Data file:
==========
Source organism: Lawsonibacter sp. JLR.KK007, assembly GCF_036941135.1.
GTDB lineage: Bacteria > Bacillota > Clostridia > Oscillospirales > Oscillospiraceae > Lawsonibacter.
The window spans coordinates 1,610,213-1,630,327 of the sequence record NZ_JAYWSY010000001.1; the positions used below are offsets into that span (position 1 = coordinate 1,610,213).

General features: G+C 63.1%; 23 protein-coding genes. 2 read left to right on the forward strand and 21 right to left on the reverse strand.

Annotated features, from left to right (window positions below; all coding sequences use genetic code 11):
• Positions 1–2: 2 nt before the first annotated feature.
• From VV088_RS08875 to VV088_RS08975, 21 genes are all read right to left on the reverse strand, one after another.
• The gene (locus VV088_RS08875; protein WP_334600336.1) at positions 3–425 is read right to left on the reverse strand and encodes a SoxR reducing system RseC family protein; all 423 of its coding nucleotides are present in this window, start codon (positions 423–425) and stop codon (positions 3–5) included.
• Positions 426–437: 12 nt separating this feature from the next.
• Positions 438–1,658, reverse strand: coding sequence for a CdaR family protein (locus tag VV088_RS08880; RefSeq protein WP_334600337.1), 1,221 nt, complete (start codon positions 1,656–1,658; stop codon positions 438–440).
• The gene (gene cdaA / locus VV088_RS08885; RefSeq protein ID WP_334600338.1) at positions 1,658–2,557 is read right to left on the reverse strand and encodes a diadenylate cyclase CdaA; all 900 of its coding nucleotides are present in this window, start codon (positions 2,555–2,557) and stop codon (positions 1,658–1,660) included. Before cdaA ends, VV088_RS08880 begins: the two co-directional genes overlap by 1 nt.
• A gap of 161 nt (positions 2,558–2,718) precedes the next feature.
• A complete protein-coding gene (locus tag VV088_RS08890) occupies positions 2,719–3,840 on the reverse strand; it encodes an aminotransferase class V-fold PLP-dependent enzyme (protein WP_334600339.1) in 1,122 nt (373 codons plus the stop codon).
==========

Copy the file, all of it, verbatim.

Source organism: Lawsonibacter sp. JLR.KK007, assembly GCF_036941135.1.
GTDB lineage: Bacteria > Bacillota > Clostridia > Oscillospirales > Oscillospiraceae > Lawsonibacter.
The window spans coordinates 1,610,213-1,630,327 of the sequence record NZ_JAYWSY010000001.1; the positions used below are offsets into that span (position 1 = coordinate 1,610,213).

General features: G+C 63.1%; 23 protein-coding genes. 2 read left to right on the forward strand and 21 right to left on the reverse strand.

Annotated features, from left to right (window positions below; all coding sequences use genetic code 11):
• Positions 1–2: 2 nt before the first annotated feature.
• From VV088_RS08875 to VV088_RS08975, 21 genes are all read right to left on the reverse strand, one after another.
• The gene (locus VV088_RS08875; protein WP_334600336.1) at positions 3–425 is read right to left on the reverse strand and encodes a SoxR reducing system RseC family protein; all 423 of its coding nucleotides are present in this window, start codon (positions 423–425) and stop codon (positions 3–5) included.
• Positions 426–437: 12 nt separating this feature from the next.
• Positions 438–1,658, reverse strand: coding sequence for a CdaR family protein (locus tag VV088_RS08880; RefSeq protein WP_334600337.1), 1,221 nt, complete (start codon positions 1,656–1,658; stop codon positions 438–440).
• The gene (gene cdaA / locus VV088_RS08885; RefSeq protein ID WP_334600338.1) at positions 1,658–2,557 is read right to left on the reverse strand and encodes a diadenylate cyclase CdaA; all 900 of its coding nucleotides are present in this window, start codon (positions 2,555–2,557) and stop codon (positions 1,658–1,660) included. Before cdaA ends, VV088_RS08880 begins: the two co-directional genes overlap by 1 nt.
• A gap of 161 nt (positions 2,558–2,718) precedes the next feature.
• A complete protein-coding gene (locus tag VV088_RS08890) occupies positions 2,719–3,840 on the reverse strand; it encodes an aminotransferase class V-fold PLP-dependent enzyme (protein WP_334600339.1) in 1,122 nt (373 codons plus the stop codon).